One significant trigger that can affect asthmatics is the weather, especially during the winter months. Not only does the cool air make it harder for you to breath but also the level of viruses, such as the common cold and flu, are much higher. Here we look at asthma that is induced by the cold weather, how to prevent symptoms from occurring and how to treat an attack, should it materialise.
Damp weather and thunderstorms can all prompt asthmatic symptoms, leading to many issues during the winter months. For example, the damp encourages mould, which is another trigger of the condition. Symptoms can revolve around the throat including wheezy and hoarseness, which differentiates from a common cold. So how can you combat the winter months if it triggers asthmatic symptoms?
The airways of an asthmatic are very sensitive so it shouldn't come as a surprise that the majority of sufferers experience difficulty during the colder months. The typical symptoms include wheeziness, shortness of breath and tightness in the chest. This can then develop into a lingering cough.
Winter-induced asthma can feel like a no-win situation. On the one hand, the coldness is irritating the airways. On the other hand, the air inside is perfect for harbouring viruses, often affecting the nose and throat.
Mucus is associated with the cold weather as symptoms of the common cold or flu, however, we produce mucus all year round as a protective layer around the airways. During the winter, we produce even more as a way to combat the cold weather, which can be thicker. This allows viruses to cling to our bodies and these can trigger symptoms of asthma, as well as making the airways narrower and therefore harder for you to breathe.
Many asthmatics find that they have a particularly nasty cough that is exacerbated by the common cold. This may linger for a time after the rest of the virus has cleared.
Colds are often unavoidable during the winter, especially when transferring your body from hot air-circulated areas to the cooler outdoors. With more sensitive airways, asthmatics are more susceptible to viruses.
Your breathing fastens when exercising to increase blood flow to the body. To help increase the flow in both asthmatics and non-asthmatics, your blood vessels in the nose are used to warm up the air you're breathing in. During the winter, these blood vessels don't warm up quickly enough, and for asthmatics, this can prompt some significant changes in your breathing.
In terms of your mouth, due to the air being dry, your airways struggle to transport enough air around the body. As your breathing quickens when exercising in the cold, your breath cannot warm up quickly enough causing the airways to become inflamed as it deals with the shock of cold air.
You will often feel the cold air making your airways feel dry and hoarse. For an asthmatic, these symptoms can be moderate to severe, sometimes causing an asthma attack.
The symptoms of asthma relating to the cold air may be one or both of these factors:
One of the most common causes of cold and flu viruses is the circulated air in our homes and workplaces. This can also take hold of your allergies to prompt asthma symptoms. Allergies include pets, dust, and mould.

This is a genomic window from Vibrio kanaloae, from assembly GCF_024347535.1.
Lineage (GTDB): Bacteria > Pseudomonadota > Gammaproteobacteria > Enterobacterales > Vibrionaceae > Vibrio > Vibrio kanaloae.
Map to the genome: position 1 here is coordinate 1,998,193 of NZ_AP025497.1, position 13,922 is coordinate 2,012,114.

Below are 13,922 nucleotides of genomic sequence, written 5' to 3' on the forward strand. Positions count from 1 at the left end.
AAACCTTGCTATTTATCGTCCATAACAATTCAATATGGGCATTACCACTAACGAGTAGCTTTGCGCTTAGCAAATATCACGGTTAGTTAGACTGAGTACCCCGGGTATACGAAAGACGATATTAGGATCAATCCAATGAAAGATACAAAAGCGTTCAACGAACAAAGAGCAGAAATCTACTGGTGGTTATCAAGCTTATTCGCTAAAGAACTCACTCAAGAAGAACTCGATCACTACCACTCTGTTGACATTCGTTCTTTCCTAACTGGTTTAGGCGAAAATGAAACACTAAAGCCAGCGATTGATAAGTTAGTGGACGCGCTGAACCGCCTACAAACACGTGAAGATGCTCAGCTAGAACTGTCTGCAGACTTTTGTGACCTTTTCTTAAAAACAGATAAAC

This is also combined with your body not having a regulated warm temperature. It moves from central-heated areas often at a high temperature then back out in the cold; this allows viruses to spread.
Symptoms during the winter months can be more difficult to recognise, as the cold can be a cause in its own right. If you've fallen ill, you may find your asthma symptoms becoming more prevalent, especially the symptoms related to the throat and chest.
The cold weather is somewhat unavoidable, however, it is possible for you to prepare for the cooler months to limit your chances of experiencing an asthma attack.
Other small but effective prevention tactics include washing your hands to limit germs and avoiding contact with sick people when possible.
Many of these prevention techniques cannot be avoided 100% of the time, and ultimately the number of viruses can make falling ill somewhat inevitable. However, it is still worth taking precautions to at least reduce the chances.
Keeping your nose and mouth covered during cold weather can prevent an attack. This can also help you to avoid colds and flu bugs and is especially essential if you enjoy jogging outdoors. It might be worth altering your exercise regime for cooler months for the time being. Whilst the cold can aggravate your asthma, it tends to be manageable for most. If you believe you have severe asthma, where walking briskly outdoors can trigger an attack, it is important to visit your doctor.
Remember to use your inhaler if you feel the symptoms occurring, and it is essential to use your reliever inhaler BEFORE exercise. This can take between 10-20 minutes to take full effect.
Asthma symptoms present due to the cold should be treated in the same way by using inhalers when symptoms appear. If you don't have a reliever inhaler (such as Ventolin) or hardly use one, you may find yourself needing it more until the temperature rises. Other treatments are dependant on your triggers. For example, allergies may require the appropriate antihistamines.
Never delay visiting your doctor if you're finding your asthma (or any other respiratory condition) unmanageable. Often asthma attacks aren't out of the blue, but you've noticed symptoms previously. It is vital during the winter to have a supply of effective inhalers, whether this is preventers, relievers or both.